One of the most important factors in choosing an assisted living community is how you feel when you visit. It’s sort of like when high school students visit a college campus. Yes, the programs and classes matter, but another important factor is whether you walk around campus and think, “Yes, I can imagine myself living here.”
That said, if you or a loved one is searching for an assisted living community, keep in mind that while many assisted living communities are similar in the kinds of amenities and services they offer, there are also differences. Some of the main differences involve the level of care provided to residents and whether that care is included in the basic monthly fee or if it is provided for an additional charge each month. It’s important to understand how those additional charges are determined and this article at Caring.com is a good overview.
At many assisted living communities, including Daystar Retirement Village, residents pay a base monthly fee that covers the cost of the apartment, utilities, housekeeping services, a meal plan, a daily activity program and special events, and regular check-ins to make sure the resident is healthy and safe. That level of care is great for a resident who is essentially independent, but wants or needs help with meal preparation and enjoys the companionship and daily activities that assisted living offers.
But, once residents start needed help with activities of daily living (ADL’s) the cost of care can get complicated, so it is important to understand the pricing structure before you sign an agreement. Important questions to ask include what care, if any, is included in the base monthly fee? Do residents pay separately for each type of assistance, or does the facility use a tiered system with three or four levels of care, from minimal assistance to extensive?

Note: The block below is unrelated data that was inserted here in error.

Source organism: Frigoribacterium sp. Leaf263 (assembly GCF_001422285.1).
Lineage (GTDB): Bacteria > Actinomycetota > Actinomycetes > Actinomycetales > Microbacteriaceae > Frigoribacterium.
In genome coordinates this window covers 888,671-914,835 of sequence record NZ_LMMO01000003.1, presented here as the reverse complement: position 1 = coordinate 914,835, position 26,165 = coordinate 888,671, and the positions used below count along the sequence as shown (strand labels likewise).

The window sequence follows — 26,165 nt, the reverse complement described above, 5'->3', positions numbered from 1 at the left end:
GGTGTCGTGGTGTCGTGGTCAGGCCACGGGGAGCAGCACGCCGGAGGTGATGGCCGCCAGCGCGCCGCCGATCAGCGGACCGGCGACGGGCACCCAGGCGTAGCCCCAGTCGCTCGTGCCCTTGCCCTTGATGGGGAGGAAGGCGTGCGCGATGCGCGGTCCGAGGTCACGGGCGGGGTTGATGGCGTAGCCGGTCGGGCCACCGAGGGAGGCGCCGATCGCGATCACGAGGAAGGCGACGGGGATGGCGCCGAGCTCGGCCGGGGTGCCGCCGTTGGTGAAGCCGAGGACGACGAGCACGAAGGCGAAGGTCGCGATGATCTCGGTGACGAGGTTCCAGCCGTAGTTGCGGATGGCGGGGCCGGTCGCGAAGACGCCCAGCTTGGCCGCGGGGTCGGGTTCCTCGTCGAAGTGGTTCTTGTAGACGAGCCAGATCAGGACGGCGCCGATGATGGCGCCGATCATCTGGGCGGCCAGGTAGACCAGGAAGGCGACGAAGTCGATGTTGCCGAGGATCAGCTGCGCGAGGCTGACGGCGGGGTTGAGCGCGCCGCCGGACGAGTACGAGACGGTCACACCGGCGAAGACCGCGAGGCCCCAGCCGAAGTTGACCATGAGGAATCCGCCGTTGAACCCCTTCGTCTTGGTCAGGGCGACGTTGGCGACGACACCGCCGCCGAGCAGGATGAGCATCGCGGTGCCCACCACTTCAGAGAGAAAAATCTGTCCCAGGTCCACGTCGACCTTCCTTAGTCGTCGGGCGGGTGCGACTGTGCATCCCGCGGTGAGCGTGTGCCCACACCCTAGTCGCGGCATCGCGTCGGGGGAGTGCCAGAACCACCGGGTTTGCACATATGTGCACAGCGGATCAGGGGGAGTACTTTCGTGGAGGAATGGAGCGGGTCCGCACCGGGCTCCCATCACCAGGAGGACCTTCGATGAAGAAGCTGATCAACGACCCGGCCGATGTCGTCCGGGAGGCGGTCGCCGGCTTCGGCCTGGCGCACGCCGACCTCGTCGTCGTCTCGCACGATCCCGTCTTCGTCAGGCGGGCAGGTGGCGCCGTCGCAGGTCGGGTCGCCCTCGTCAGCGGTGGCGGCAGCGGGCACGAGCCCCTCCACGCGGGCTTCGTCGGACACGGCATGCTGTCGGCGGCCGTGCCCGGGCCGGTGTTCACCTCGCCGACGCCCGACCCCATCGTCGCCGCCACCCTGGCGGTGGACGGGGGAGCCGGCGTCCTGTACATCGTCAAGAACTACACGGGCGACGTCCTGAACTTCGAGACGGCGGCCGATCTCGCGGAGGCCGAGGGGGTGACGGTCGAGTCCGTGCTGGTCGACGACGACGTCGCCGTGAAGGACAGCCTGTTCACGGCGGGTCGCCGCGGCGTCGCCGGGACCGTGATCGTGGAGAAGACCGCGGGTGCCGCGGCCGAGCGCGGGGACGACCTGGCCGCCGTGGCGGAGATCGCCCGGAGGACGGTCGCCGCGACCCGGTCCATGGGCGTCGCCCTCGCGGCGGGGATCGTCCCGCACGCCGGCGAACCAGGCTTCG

Although the components of each level of care vary from facility to facility, there are some basic guidelines. Many facilities use a point system to determine a resident's required level of care. Residents who require some level of direct, hands-on assistance with one or more activities of daily living are assessed prior to moving into the facility.
In assessing the level of care required, two general factors are considered. First, if the person is physically able to perform the task, for instance, buttoning or zipping clothes, and secondly, if the resident would remember to perform the task if not reminded to, for instance, brushing teeth or getting to meals.
In general, these are the types of activities that will determine the level of care a resident requires: Bathing, getting dressed or undressed, grooming (including brushing teeth and shaving if necessary), getting to and from meals, continence and medication management.
Again, every retirement community has a slightly different system for providing care to its residents and it’s important to ask questions upfront so there are no surprises later. For more information about the different levels of care, visit Payingforseniorcare.com.